Some days are OK. Not great but OK. I love my husband and I love my living son, Alexander. But that doesn’t change that my Gabriel isn’t here. I know many believe that he is elsewhere looking over us. I used to believe things like this, before it was my son who died. Now, when it would help me most to believe, I can’t. He is just gone and that is all I believe.
Some days are not OK. Some days I flash back to moments of my pregnancy with Gabriel. Lying on a table with a technician looking grimly at what should have been a fun ultrasound. Not fun. I remember the charts with survival statistics that the doctor then showed me. I remember hope being provided over and over (Down syndrome? Dwarfism? Fixable Heart Problem?). Then having that hope dashed over and over. No, not Down syndrome, not survivable dwarfism, not fixable. I remember the first time I heard the term Thanataphoric Dysplasia. I remember the horror of learning that Thanataphoric meant “death bringing.” I remember looking it up and finding horrific pictures on Google. I remember seeing Gabriel’s bent and broken bones in ultrasounds and wondering if he was in pain even in utero. I remember seeing him move around during the ultrasound and wanting so badly for this to be a nightmare.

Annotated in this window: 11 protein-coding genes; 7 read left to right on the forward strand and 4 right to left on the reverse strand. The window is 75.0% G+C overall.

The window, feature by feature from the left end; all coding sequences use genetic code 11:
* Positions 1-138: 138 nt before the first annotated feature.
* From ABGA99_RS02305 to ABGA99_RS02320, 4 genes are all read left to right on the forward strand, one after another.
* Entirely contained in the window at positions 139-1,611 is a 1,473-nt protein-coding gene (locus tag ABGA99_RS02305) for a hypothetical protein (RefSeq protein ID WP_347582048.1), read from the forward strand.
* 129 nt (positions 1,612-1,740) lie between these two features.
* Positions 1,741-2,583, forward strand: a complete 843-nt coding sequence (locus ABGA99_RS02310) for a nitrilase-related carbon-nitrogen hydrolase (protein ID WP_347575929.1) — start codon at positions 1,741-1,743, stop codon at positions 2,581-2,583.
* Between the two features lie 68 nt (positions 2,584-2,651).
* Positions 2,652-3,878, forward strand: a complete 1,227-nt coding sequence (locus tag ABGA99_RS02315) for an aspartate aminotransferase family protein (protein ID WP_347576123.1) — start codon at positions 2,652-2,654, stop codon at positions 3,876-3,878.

It was not a nightmare. It was reality. Thanataphoric reality.
On my very bad days I remember other things, if “remember” can be the word for the visceral sensations they bring. I remember the shape of the room where we were told with finality that my little boy had a lethal condition. I remember the trash can I was staring at while the doctor explained that when Gabriel was born, even if he managed to make it to be born full term, he would suffocate because his lungs could not expand.
On my worst days, like today, I remember the hospital. I remember knowing that my baby was going to be born and there wasn’t anything I could do to stop it and that he would die. No hope. Sometimes I feel the agonizing pain of labor. I remember realizing that he was coming now and our time was up. I thought I’d experienced horror before that, but I hadn’t. That moment defined horror for me, I think forever. After his delivery I remember hearing a guttural cry and repeated screams and realizing that they were coming from me. Sobbing, whining, keening, and gasping for air. I remember saying “I’m sorry” over and over and over. Moms are supposed to be able to fix things. I couldn’t fix this.
I remember holding him and sobbing, thinking he was gone already. Then he moved, just a little, an attempt at a breath. Again…horror. I yelled to the nurses for help and I was told that it can happen but at 18 weeks there wasn’t anything they could do. Then it happened again. In my arms. And then no more. He was so very tiny but he was a baby, our baby and he was gone.
I remember leaving the hospital through back hallways so I wouldn’t have to pass the nursery and the nurse who pushed my wheelchair telling me that he and his wife also lost a baby and he was very sorry. I saw that nurse for only two minutes but I remember what he looked like, and the tears in his eyes.
There is more. Much more. I’ve given the tip of the iceberg but I just can’t write anymore. I’m wiped out from it. Empty.